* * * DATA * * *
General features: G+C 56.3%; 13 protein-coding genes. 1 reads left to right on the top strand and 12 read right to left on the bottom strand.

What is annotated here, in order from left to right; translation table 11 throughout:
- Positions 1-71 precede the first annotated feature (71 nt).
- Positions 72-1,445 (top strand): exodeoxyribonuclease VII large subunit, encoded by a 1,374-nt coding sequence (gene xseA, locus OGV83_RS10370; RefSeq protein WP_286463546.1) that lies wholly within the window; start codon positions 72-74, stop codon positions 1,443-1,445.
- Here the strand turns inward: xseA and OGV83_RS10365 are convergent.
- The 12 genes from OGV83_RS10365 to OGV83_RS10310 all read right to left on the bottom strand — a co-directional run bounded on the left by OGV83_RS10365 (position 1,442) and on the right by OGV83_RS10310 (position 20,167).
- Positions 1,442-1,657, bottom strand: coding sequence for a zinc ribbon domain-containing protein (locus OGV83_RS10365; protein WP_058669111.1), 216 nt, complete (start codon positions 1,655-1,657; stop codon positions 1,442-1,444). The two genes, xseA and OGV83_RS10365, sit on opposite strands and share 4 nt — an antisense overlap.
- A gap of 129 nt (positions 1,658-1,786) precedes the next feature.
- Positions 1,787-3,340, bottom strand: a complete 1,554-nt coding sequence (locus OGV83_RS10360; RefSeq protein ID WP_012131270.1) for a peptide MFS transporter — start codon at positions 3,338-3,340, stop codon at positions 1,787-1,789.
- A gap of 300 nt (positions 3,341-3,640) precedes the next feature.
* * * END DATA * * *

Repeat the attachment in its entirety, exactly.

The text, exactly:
General features: G+C 56.3%; 13 protein-coding genes. 1 reads left to right on the top strand and 12 read right to left on the bottom strand.

What is annotated here, in order from left to right; translation table 11 throughout:
- Positions 1-71 precede the first annotated feature (71 nt).
- Positions 72-1,445 (top strand): exodeoxyribonuclease VII large subunit, encoded by a 1,374-nt coding sequence (gene xseA, locus OGV83_RS10370; RefSeq protein WP_286463546.1) that lies wholly within the window; start codon positions 72-74, stop codon positions 1,443-1,445.
- Here the strand turns inward: xseA and OGV83_RS10365 are convergent.
- The 12 genes from OGV83_RS10365 to OGV83_RS10310 all read right to left on the bottom strand — a co-directional run bounded on the left by OGV83_RS10365 (position 1,442) and on the right by OGV83_RS10310 (position 20,167).
- Positions 1,442-1,657, bottom strand: coding sequence for a zinc ribbon domain-containing protein (locus OGV83_RS10365; protein WP_058669111.1), 216 nt, complete (start codon positions 1,655-1,657; stop codon positions 1,442-1,444). The two genes, xseA and OGV83_RS10365, sit on opposite strands and share 4 nt — an antisense overlap.
- A gap of 129 nt (positions 1,658-1,786) precedes the next feature.
- Positions 1,787-3,340, bottom strand: a complete 1,554-nt coding sequence (locus OGV83_RS10360; RefSeq protein ID WP_012131270.1) for a peptide MFS transporter — start codon at positions 3,338-3,340, stop codon at positions 1,787-1,789.
- A gap of 300 nt (positions 3,341-3,640) precedes the next feature.